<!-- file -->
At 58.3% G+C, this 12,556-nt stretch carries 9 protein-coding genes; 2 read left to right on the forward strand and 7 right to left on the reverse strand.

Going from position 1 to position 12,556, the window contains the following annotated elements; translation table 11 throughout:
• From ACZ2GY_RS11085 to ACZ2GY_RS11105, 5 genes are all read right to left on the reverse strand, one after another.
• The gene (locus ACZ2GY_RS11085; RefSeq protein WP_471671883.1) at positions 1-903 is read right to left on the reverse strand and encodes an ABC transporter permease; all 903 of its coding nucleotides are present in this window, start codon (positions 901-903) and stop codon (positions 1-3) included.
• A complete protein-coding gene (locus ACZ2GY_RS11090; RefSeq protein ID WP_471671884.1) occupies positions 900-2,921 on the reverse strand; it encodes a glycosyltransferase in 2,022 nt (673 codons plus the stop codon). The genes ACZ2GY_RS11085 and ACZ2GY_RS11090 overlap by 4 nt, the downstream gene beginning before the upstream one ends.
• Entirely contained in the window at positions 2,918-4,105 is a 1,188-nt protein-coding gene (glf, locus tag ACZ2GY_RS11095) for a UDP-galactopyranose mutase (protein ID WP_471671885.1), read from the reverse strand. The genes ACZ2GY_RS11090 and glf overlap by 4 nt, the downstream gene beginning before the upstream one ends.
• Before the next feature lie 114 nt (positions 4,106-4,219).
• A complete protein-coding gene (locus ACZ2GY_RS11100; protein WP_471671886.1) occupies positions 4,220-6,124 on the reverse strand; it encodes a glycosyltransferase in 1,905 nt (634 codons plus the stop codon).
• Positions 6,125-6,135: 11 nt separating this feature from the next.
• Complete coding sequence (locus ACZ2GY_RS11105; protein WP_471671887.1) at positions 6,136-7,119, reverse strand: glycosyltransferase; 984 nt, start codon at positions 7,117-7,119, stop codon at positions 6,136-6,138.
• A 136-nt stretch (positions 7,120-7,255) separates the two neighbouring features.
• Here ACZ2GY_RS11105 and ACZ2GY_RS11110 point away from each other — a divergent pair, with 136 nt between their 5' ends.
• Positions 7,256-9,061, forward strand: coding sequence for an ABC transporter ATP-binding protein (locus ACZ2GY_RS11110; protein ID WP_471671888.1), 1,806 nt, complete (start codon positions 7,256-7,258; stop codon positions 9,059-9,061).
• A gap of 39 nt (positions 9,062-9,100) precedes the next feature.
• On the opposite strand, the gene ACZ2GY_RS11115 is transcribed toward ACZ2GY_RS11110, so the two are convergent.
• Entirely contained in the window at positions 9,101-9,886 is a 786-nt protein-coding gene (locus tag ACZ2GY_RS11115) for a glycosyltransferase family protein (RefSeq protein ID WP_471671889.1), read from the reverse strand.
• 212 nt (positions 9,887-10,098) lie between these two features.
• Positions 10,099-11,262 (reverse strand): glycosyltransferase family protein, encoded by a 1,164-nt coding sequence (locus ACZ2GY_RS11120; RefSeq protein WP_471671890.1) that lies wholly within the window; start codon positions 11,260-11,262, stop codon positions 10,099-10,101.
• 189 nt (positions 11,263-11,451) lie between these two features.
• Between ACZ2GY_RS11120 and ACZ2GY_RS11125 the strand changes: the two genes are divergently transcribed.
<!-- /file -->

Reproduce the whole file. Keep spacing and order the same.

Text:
At 58.3% G+C, this 12,556-nt stretch carries 9 protein-coding genes; 2 read left to right on the forward strand and 7 right to left on the reverse strand.

Going from position 1 to position 12,556, the window contains the following annotated elements; translation table 11 throughout:
• From ACZ2GY_RS11085 to ACZ2GY_RS11105, 5 genes are all read right to left on the reverse strand, one after another.
• The gene (locus ACZ2GY_RS11085; RefSeq protein WP_471671883.1) at positions 1-903 is read right to left on the reverse strand and encodes an ABC transporter permease; all 903 of its coding nucleotides are present in this window, start codon (positions 901-903) and stop codon (positions 1-3) included.
• A complete protein-coding gene (locus ACZ2GY_RS11090; RefSeq protein ID WP_471671884.1) occupies positions 900-2,921 on the reverse strand; it encodes a glycosyltransferase in 2,022 nt (673 codons plus the stop codon). The genes ACZ2GY_RS11085 and ACZ2GY_RS11090 overlap by 4 nt, the downstream gene beginning before the upstream one ends.
• Entirely contained in the window at positions 2,918-4,105 is a 1,188-nt protein-coding gene (glf, locus tag ACZ2GY_RS11095) for a UDP-galactopyranose mutase (protein ID WP_471671885.1), read from the reverse strand. The genes ACZ2GY_RS11090 and glf overlap by 4 nt, the downstream gene beginning before the upstream one ends.
• Before the next feature lie 114 nt (positions 4,106-4,219).
• A complete protein-coding gene (locus ACZ2GY_RS11100; protein WP_471671886.1) occupies positions 4,220-6,124 on the reverse strand; it encodes a glycosyltransferase in 1,905 nt (634 codons plus the stop codon).
• Positions 6,125-6,135: 11 nt separating this feature from the next.
• Complete coding sequence (locus ACZ2GY_RS11105; protein WP_471671887.1) at positions 6,136-7,119, reverse strand: glycosyltransferase; 984 nt, start codon at positions 7,117-7,119, stop codon at positions 6,136-6,138.
• A 136-nt stretch (positions 7,120-7,255) separates the two neighbouring features.
• Here ACZ2GY_RS11105 and ACZ2GY_RS11110 point away from each other — a divergent pair, with 136 nt between their 5' ends.
• Positions 7,256-9,061, forward strand: coding sequence for an ABC transporter ATP-binding protein (locus ACZ2GY_RS11110; protein ID WP_471671888.1), 1,806 nt, complete (start codon positions 7,256-7,258; stop codon positions 9,059-9,061).
• A gap of 39 nt (positions 9,062-9,100) precedes the next feature.
• On the opposite strand, the gene ACZ2GY_RS11115 is transcribed toward ACZ2GY_RS11110, so the two are convergent.
• Entirely contained in the window at positions 9,101-9,886 is a 786-nt protein-coding gene (locus tag ACZ2GY_RS11115) for a glycosyltransferase family protein (RefSeq protein ID WP_471671889.1), read from the reverse strand.
• 212 nt (positions 9,887-10,098) lie between these two features.
• Positions 10,099-11,262 (reverse strand): glycosyltransferase family protein, encoded by a 1,164-nt coding sequence (locus ACZ2GY_RS11120; RefSeq protein WP_471671890.1) that lies wholly within the window; start codon positions 11,260-11,262, stop codon positions 10,099-10,101.
• 189 nt (positions 11,263-11,451) lie between these two features.
• Between ACZ2GY_RS11120 and ACZ2GY_RS11125 the strand changes: the two genes are divergently transcribed.